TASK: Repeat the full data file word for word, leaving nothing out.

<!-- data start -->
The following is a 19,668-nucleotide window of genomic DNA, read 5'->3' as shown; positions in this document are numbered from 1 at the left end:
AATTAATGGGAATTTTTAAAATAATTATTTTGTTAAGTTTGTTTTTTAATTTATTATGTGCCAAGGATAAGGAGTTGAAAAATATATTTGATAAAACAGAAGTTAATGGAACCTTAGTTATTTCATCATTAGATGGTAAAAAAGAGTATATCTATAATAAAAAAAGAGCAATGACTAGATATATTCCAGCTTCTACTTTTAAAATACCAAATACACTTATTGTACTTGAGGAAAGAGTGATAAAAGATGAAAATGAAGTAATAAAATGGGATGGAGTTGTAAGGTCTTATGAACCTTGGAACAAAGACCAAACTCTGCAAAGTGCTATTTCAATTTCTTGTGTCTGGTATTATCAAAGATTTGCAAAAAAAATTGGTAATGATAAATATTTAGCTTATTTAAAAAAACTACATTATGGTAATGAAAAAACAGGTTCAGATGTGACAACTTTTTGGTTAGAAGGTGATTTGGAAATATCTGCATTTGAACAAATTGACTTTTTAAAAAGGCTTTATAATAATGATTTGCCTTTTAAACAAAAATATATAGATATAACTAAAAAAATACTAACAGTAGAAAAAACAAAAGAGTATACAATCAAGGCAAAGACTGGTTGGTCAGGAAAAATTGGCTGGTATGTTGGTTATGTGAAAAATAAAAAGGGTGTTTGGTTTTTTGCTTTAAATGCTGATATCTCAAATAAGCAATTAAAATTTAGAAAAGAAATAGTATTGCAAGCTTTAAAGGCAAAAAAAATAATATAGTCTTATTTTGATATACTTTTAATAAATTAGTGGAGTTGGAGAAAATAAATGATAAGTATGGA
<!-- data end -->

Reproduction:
The following is a 19,668-nucleotide window of genomic DNA, read 5'->3' as shown; positions in this document are numbered from 1 at the left end:
AATTAATGGGAATTTTTAAAATAATTATTTTGTTAAGTTTGTTTTTTAATTTATTATGTGCCAAGGATAAGGAGTTGAAAAATATATTTGATAAAACAGAAGTTAATGGAACCTTAGTTATTTCATCATTAGATGGTAAAAAAGAGTATATCTATAATAAAAAAAGAGCAATGACTAGATATATTCCAGCTTCTACTTTTAAAATACCAAATACACTTATTGTACTTGAGGAAAGAGTGATAAAAGATGAAAATGAAGTAATAAAATGGGATGGAGTTGTAAGGTCTTATGAACCTTGGAACAAAGACCAAACTCTGCAAAGTGCTATTTCAATTTCTTGTGTCTGGTATTATCAAAGATTTGCAAAAAAAATTGGTAATGATAAATATTTAGCTTATTTAAAAAAACTACATTATGGTAATGAAAAAACAGGTTCAGATGTGACAACTTTTTGGTTAGAAGGTGATTTGGAAATATCTGCATTTGAACAAATTGACTTTTTAAAAAGGCTTTATAATAATGATTTGCCTTTTAAACAAAAATATATAGATATAACTAAAAAAATACTAACAGTAGAAAAAACAAAAGAGTATACAATCAAGGCAAAGACTGGTTGGTCAGGAAAAATTGGCTGGTATGTTGGTTATGTGAAAAATAAAAAGGGTGTTTGGTTTTTTGCTTTAAATGCTGATATCTCAAATAAGCAATTAAAATTTAGAAAAGAAATAGTATTGCAAGCTTTAAAGGCAAAAAAAATAATATAGTCTTATTTTGATATACTTTTAATAAATTAGTGGAGTTGGAGAAAATAAATGATAAGTATGGA